First released way back in 1979, Prophecy is one of those films where a big evil corporation is selfishly polluting the environment and a group of noble Native Americans is convinced that a vengeful spirit of the forest has been awakened as a result.
We’re told that the vengeful spirit is named Katahdin and that it’s “as large as a dragon and has the eyes of a cat.” We’re also told, by someone who claims to have actually seen it, that the Katahdin is a combination of several different creatures, “a part of everything that is God’s creation.”
Sound pretty scary, right?
Well, it is until the bear itself actually shows up on screen. That’s when we find ourselves confronted with this:
I mean, don’t get me wrong. He certainly is ugly. But he just looks so silly and …. well, fake.
The lesson here, and it’s an important one, is that you should never put your monster onscreen unless it can actually live up to all the hype. Take a lesson from Spielberg. When it became obvious that the shark in Jaws looked like a tin model, Spielberg made the decision to not show the shark. Instead, he gave us a lot of point of view shots and, by the time the shark did appear, audiences were so frightened that it didn’t matter whether it looked convincing or not. Prophecy makes the mistake of having its monster all over the place and it just doesn’t work.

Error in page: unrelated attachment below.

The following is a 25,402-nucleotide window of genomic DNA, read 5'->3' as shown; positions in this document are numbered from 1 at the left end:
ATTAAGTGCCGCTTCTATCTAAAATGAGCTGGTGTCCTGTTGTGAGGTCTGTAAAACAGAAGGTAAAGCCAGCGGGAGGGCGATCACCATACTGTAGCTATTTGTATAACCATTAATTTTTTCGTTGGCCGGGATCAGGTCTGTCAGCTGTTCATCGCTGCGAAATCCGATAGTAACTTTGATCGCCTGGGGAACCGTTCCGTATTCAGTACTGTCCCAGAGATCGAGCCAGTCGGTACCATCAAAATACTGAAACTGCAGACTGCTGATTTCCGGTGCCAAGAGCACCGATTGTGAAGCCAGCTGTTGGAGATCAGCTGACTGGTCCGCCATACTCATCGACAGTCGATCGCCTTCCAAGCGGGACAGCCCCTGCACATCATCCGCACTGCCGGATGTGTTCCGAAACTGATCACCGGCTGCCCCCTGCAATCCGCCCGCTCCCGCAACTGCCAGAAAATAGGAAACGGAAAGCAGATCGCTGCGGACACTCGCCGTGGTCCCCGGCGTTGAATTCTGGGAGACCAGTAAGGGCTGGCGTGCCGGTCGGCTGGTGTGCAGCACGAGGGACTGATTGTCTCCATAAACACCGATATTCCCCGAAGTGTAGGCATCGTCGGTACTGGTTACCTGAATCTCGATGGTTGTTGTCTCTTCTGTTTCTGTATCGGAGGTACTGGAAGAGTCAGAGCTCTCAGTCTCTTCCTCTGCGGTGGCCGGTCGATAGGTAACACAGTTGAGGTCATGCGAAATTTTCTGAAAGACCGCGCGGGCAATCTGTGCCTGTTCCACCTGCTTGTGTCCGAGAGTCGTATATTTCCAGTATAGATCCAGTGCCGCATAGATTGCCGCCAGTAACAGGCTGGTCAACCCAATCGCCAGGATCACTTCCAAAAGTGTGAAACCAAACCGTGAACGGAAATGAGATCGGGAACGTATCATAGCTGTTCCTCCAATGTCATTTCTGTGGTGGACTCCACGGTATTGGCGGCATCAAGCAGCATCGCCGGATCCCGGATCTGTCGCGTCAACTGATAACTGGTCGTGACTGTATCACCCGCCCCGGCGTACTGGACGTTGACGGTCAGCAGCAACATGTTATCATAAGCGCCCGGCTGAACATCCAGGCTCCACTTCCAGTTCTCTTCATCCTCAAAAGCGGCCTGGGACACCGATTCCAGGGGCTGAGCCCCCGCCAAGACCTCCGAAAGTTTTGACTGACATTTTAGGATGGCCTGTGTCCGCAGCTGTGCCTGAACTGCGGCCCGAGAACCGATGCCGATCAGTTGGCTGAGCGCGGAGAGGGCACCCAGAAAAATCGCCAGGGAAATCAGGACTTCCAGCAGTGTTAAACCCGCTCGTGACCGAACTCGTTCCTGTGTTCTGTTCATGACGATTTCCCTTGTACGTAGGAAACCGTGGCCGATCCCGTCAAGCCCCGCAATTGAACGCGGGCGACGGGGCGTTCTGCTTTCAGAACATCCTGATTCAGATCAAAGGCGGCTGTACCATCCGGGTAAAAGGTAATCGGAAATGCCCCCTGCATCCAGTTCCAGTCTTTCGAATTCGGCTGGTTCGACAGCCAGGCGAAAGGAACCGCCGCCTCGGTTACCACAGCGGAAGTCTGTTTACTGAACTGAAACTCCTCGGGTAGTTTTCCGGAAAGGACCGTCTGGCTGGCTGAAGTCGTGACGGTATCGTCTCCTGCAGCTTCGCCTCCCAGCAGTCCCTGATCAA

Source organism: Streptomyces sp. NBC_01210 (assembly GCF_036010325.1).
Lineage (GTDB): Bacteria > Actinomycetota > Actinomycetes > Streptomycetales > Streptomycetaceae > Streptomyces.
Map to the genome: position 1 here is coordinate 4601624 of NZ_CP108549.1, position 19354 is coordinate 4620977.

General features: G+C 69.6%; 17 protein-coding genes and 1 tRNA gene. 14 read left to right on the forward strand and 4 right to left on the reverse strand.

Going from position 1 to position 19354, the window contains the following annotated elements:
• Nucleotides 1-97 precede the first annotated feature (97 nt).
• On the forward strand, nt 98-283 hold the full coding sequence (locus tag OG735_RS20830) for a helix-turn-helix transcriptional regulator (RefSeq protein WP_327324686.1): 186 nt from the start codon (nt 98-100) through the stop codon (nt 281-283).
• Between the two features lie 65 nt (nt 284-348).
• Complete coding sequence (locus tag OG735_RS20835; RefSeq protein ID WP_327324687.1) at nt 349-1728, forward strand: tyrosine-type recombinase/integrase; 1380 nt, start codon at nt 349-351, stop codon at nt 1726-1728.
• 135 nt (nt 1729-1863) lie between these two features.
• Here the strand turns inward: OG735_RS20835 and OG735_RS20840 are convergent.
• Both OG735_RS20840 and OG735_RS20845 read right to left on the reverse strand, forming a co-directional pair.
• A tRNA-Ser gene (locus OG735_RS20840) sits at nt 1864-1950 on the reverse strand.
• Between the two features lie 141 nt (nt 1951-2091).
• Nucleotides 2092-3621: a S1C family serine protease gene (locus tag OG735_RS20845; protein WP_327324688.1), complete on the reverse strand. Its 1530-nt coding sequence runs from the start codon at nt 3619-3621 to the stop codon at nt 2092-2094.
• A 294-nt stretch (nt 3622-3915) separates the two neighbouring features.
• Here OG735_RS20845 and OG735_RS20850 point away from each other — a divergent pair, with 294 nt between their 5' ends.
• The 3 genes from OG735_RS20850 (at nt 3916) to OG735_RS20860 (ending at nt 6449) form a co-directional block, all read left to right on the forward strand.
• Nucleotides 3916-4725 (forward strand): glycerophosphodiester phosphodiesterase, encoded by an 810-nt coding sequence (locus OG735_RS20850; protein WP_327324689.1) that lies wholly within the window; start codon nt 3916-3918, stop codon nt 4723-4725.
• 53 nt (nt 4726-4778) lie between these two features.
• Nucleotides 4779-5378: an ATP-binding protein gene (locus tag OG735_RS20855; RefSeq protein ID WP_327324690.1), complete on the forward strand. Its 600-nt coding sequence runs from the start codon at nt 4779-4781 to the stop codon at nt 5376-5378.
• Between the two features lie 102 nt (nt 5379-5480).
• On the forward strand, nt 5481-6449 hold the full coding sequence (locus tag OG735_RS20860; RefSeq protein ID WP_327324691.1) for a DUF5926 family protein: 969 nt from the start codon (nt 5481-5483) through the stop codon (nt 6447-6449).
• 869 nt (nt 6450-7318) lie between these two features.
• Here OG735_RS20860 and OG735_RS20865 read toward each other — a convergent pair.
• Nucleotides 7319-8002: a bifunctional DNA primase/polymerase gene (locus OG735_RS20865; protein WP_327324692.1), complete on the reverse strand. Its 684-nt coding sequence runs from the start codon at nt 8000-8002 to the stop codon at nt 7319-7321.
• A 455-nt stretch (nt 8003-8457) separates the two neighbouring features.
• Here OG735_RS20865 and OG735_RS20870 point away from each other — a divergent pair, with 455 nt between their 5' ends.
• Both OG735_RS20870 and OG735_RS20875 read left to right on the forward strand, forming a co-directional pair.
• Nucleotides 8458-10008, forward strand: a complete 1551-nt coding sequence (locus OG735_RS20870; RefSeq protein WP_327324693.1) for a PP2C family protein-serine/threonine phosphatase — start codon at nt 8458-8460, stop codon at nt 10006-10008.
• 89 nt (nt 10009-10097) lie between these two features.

Of course, once the EPA’s Dr. Robert Verne (Robert Foxworth) shows up with his pregnant wife (Talia Shire, who somehow went from The Godfather and Rocky to this), he discovers that one reason why the Katahdinh doesn’t live up to all the hype is because it’s just a mutant bear. It turns out that all that pollution led to some crazy results and now every logger, Native American activist, and camper in the area is in danger! Can Dr. Verne and a team of disposable, forgettable characters end the threat of Katahdinh!?
Prophecy is a big, dumb movie that’s never as much fun as you want it to be. There is one early scene that features a camper trying to hop away from Katahdinah while zipped up in a sleeping bag. That scene — which ends with one ruined sleeping back and lot of feathers floating around — is just demented enough to be kind of fun:
Otherwise, the entire film is slow-moving and rather dull. Part of the problem is that it was directed by John Frankenheimer, a major and important filmmaker who had entirely the wrong sensibility for this film. Frankenheimer was a legitimately great director (among his good credits: The Manchurian Candidate, Birdman of Alcatraz, Ronin, Seconds) but he takes the material too seriously. He spends so much time trying to sell the film’s environmental message that he forgets that the majority of the audience for a film like this isn’t watching because they want to become a better person. They’re watching for mutant bear mayhem! This is the type of film that needed to be directed by someone from the Roger Corman school of quick thrills and shameless shlock.
So, here are the twin lessons of Prophecy: know your audience and make sure your monster can live up to its reputation! Otherwise, you’ll just be known for that one scene with the exploding sleeping bag.